10% off all books and free delivery over £40
Buy from our bookstore and 25% of the cover price will be given to a school of your choice to buy more books. *15% of eBooks.

Lily Lindon - Editorial Expert

Lily Lindon is a writer and editor living in London. She studied English Literature at Cambridge University, where she was also part of the Footlights comedy group. She was an Editor at Vintage, Penguin Random House, before becoming an editor and mentor at The Novelry. Her debut novel DOUBLE BOOKED ('the bisexual romcom of your wildest dreams', DIVA Magazine) was published in June 2022. She is on Twitter @lily_lindon and Instagram @bookymcbookface.

Follow on Social Media

Latest Reviews By Lily Lindon

Trust and Safety
You know when sometimes a book feels like it was written specifically for you? This is one of those for me.  I sometimes felt like the authors must have installed a Family Friend in my house from how specifically it skewered what me and my friends have been talking about recently. Blackett and Gleichman are experts of irony, and poking at hypocrisy, making their reader feel both smug and called out. Sharp as an artisanal vegetable peeler, outrageously horny and thrillingly ominous, Trust & Safety is the morality tale the queers need right now. It straddles wish-fulfilment and dystopia, ... View Full Review
Unsuitable
This history of lesbian fashion is written in a way which is both detailed and accessible, as satisfying to the casual reader as to the academic. With case studies of lesbians and ‘lesbian-adjacent’ figures that readers will likely be varyingly familiar with, including Sappho’s tunics and violets, to Anne Lister’s hats (comparing how the character is presented in the Gentleman Jack television show in a top hat, to how the historical figure likely dressed from her diaries, in bonnet and lace) to the drag kings and ‘impersonators’ of European performers in the 1920... View Full Review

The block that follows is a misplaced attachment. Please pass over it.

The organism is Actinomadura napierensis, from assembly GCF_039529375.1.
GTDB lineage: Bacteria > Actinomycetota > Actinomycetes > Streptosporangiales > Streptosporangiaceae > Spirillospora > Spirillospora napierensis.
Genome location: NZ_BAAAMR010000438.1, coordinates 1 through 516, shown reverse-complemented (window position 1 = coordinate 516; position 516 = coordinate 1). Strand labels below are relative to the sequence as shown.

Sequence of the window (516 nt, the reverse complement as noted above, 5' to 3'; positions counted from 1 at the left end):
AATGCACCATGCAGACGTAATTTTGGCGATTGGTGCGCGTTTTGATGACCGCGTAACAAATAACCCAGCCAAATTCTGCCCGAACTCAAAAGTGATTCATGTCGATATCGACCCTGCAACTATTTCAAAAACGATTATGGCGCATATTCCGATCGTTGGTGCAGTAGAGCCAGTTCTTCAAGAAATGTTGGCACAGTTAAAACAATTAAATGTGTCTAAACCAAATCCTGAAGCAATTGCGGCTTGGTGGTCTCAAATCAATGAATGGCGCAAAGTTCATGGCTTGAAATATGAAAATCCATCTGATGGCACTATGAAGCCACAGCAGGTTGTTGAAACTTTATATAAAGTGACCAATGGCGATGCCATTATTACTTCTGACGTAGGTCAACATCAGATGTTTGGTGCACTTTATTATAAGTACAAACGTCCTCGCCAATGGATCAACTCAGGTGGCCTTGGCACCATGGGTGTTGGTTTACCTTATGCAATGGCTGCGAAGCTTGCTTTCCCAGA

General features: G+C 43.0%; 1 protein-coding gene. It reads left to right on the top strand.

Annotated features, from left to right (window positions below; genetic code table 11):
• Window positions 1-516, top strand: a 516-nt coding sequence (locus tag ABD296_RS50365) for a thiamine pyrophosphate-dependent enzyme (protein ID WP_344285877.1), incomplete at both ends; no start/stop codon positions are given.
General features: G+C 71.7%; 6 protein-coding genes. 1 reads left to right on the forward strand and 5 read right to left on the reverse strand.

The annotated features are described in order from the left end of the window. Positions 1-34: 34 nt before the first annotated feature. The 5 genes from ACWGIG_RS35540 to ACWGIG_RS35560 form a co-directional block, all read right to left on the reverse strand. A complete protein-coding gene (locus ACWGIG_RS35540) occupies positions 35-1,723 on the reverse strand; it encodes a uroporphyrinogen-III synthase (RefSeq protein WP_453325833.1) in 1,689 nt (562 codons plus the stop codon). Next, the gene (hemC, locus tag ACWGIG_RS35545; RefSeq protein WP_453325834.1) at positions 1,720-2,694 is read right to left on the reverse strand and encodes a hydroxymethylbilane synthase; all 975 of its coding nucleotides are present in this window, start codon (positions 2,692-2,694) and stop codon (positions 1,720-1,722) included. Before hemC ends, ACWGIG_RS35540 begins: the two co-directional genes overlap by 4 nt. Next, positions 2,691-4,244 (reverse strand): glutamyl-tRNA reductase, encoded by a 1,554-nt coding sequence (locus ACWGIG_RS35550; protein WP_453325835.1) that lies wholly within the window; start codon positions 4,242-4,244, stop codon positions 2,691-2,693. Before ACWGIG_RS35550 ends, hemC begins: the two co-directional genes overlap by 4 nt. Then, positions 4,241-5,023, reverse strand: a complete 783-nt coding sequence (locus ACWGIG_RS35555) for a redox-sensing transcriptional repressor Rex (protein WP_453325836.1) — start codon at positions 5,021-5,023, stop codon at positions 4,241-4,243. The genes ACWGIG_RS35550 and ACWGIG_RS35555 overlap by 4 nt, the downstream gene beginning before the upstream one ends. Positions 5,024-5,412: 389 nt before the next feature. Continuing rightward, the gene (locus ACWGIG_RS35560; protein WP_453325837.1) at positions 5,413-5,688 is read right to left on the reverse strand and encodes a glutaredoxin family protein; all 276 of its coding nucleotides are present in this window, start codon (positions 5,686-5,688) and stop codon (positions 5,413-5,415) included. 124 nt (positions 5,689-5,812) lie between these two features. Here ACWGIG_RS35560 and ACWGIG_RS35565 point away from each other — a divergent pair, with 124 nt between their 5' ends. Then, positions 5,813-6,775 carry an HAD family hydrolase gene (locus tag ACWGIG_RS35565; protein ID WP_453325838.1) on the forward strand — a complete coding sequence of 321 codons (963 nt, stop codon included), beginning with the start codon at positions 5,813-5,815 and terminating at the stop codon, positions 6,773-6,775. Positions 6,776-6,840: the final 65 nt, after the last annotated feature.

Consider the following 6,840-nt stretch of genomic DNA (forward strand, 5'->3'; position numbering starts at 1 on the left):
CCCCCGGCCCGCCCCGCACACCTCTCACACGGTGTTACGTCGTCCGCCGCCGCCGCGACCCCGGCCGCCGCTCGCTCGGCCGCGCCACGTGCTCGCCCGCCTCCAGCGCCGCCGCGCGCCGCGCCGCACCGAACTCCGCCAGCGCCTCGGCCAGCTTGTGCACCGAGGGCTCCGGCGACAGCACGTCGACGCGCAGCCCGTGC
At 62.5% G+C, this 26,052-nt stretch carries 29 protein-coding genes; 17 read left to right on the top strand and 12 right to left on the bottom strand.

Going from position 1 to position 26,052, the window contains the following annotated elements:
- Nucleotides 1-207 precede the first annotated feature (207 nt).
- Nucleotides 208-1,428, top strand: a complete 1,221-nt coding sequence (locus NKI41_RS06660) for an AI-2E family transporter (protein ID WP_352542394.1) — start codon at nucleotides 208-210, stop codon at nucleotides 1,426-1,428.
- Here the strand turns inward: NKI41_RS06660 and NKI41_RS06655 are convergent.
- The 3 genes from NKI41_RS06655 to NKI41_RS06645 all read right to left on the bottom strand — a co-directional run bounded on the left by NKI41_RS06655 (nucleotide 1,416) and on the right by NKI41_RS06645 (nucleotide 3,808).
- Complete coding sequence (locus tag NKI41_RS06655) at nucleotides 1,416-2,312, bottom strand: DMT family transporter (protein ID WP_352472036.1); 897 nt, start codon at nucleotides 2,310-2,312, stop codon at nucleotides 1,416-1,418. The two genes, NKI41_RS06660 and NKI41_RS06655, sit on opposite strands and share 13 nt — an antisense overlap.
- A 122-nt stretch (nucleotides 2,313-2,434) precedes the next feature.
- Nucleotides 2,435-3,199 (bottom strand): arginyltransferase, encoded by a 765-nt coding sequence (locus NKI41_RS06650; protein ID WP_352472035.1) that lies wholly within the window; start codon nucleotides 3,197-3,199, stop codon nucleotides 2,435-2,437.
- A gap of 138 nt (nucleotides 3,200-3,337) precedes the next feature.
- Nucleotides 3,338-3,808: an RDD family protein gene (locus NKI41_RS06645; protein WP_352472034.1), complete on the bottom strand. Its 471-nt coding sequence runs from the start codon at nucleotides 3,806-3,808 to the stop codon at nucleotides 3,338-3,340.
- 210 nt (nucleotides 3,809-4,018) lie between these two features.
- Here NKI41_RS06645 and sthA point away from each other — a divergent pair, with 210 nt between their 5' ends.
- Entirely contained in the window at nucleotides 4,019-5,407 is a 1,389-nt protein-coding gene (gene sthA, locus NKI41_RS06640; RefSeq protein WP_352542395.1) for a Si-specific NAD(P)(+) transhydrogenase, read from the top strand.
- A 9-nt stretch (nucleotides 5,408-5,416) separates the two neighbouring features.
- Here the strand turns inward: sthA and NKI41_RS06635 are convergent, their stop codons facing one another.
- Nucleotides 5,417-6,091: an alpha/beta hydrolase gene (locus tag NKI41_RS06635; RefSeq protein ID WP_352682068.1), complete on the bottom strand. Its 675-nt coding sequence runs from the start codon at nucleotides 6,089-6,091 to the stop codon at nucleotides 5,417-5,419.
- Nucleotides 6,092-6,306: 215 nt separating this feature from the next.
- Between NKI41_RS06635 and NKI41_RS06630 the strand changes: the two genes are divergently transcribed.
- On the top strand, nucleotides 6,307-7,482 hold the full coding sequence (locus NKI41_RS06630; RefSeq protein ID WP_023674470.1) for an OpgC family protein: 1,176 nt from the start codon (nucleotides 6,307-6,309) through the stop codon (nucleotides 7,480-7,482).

The Love of My Afterlife
Romance publishing is enjoying a supernatural moment right now, which suits me just fine, as I love a big shiny high concept. In Kirsty Greenwood’s The Love of my Afterlife a romance-obsessed angel gives newly-dead Delphie a loophole – if she can find her soulmate on earth and have him kiss her within ten days, she’ll be allowed to live. But back alive, Delphie sees life in a whole new way, including the bad-boy-next-door-neighbour she thought hated her…  Considering this novel starts with a death and takes place in purgatory, it never makes the ... View Full Review
Making It